His third principle is that everybody has got to compete. You have to see yourself winning and then continue to slug it out until you work your way up through the food chain and reach YOUR objectives. Yes, it takes time; but what’s 5-10 years if your family can eventually “live like nobody else.”
Whether you believe it or not, your company probably has an environment where you can compete. Take a look at photos from your company’s past annual “winner’s” incentive trips, whatever they are called at your firm. You will see people who look just like you, warts and all, with similar backgrounds and abilities. The difference; they decided to compete and are now winning; many earning six-figure incomes. Decide to go be one of them!
I’ll bet you’re familiar with this sequence of events that actually happened to a great American:
1831 – Failed in business
1832 – Defeated for legislature
1833 – Second failure in business
1836 – Suffered nervous breakdown
1838 – Defeated for speaker
1840 – Defeated for elector
1843 – Defeated for Congress
1848 – Defeated for Congress
1855 – Defeated for Senate
1856 – Defeated for Senate
1858 – Defeated for Senate
1860 – ELECTED PRESIDENT OF THE UNITED STATES
Abraham Lincoln just kept competing until he won, although he had an unbelievable pattern of failure that would cause most people to just give up. His saga lasted for 30 years. But the principle stands that if you’re tough enough and compete long enough, you will win!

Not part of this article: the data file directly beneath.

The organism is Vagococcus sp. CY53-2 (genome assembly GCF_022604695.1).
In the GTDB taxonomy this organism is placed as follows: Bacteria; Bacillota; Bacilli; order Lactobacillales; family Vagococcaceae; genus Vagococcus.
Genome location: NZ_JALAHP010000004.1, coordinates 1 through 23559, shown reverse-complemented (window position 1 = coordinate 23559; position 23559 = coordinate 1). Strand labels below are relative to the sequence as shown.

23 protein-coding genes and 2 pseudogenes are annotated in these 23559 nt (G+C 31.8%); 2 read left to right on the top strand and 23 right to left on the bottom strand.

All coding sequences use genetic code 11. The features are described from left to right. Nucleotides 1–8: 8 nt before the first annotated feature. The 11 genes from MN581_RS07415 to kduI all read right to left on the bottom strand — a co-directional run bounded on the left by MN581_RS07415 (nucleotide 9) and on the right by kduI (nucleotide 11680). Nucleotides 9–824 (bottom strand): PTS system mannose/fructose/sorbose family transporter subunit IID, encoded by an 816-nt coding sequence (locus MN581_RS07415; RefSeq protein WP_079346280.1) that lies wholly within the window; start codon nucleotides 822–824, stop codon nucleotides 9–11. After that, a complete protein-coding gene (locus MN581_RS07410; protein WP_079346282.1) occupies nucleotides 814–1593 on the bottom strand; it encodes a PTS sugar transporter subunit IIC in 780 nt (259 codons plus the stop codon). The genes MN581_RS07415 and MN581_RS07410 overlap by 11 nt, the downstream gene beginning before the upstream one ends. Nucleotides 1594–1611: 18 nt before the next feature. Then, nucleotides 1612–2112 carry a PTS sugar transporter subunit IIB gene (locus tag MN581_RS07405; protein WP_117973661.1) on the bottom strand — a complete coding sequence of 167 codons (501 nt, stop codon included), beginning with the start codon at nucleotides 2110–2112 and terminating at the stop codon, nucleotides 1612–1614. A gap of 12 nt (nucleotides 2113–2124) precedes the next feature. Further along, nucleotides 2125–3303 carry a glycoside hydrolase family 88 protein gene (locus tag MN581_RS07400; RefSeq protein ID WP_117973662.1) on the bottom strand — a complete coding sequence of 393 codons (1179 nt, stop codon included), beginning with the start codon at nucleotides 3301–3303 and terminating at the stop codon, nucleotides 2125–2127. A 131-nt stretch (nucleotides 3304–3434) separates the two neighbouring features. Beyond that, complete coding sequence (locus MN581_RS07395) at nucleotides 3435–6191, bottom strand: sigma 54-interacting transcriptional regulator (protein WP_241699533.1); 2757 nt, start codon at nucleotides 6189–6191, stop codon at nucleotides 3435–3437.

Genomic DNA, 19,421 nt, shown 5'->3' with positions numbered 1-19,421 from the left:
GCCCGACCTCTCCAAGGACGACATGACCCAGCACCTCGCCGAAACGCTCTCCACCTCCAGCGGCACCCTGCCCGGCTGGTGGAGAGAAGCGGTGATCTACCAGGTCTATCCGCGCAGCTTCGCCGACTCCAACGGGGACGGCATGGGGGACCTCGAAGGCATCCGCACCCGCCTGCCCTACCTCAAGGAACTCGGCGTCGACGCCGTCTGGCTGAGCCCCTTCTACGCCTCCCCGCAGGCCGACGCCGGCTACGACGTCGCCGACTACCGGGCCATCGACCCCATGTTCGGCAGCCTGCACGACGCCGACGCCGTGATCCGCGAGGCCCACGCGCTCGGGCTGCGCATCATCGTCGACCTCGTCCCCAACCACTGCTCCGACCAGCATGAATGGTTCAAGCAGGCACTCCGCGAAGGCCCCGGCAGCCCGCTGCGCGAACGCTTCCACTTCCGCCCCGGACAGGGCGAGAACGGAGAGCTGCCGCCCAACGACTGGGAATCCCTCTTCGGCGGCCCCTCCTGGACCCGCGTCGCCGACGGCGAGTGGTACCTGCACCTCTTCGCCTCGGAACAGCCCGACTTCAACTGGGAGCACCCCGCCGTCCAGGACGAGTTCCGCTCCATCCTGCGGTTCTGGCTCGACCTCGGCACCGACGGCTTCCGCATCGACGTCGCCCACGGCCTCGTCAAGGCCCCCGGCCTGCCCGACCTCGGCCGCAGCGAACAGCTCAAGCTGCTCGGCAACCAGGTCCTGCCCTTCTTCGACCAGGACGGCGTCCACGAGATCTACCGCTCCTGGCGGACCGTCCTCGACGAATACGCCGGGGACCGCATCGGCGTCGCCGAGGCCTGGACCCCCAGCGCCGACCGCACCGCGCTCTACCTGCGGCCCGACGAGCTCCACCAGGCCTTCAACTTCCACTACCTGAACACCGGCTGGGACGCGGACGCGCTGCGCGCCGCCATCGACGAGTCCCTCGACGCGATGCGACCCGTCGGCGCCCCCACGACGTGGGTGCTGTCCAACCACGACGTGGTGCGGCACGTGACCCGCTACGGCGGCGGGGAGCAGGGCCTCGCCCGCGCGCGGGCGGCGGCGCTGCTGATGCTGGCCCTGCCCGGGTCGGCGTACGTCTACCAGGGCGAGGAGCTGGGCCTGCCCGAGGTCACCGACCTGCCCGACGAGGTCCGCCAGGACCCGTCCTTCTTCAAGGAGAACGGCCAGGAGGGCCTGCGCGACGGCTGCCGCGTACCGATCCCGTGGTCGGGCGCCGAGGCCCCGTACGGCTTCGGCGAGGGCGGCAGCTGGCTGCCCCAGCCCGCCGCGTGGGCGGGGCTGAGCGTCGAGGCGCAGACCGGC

The fourth principle Art shares is that you must realize you can change. Your friends, relatives and even spouse may not believe in you, but if you believe in you, nothing else matters. What about these “losers”:
Henry Ford – Went broke 5 times before founding Ford Motor Co.
Bill Gates – Dropped out of college and started a business that failed before birthing Microsoft.
Albert Einstein – Didn’t speak until he was 4 or read until he was 7. Later expelled from school.
Thomas Edison – Was told by teachers he was “too stupid to learn anything” and unsuccessfully attempted to invent the light bulb 1,000 times before succeeding.
Winston Churchill – Failed 6th grade and lost every election until he became Prime Minister at 62.
Oprah Winfrey – Endured an abusive childhood and fired as a reporter as, “unfit for TV.”
Dick Cheney – This former vice-president of the U.S. flunked out of Yale…twice.
Jerry Seinfeld – Froze in front of a comedy club and booed off the stage.
Charles Schultz – The author of “Peanuts” had every cartoon rejected that he ever submitted to his high school yearbook staff and later in life was rejected for a position with Walt Disney.
Elvis Presley – Fired after one performance and told to “go back to driving a truck.”
Just think for a minute what the world would have missed if these folks would have listened to those external voices and quit, instead of their own internal voices to persevere. Art Williams says to keep stumbling forward and constantly improving!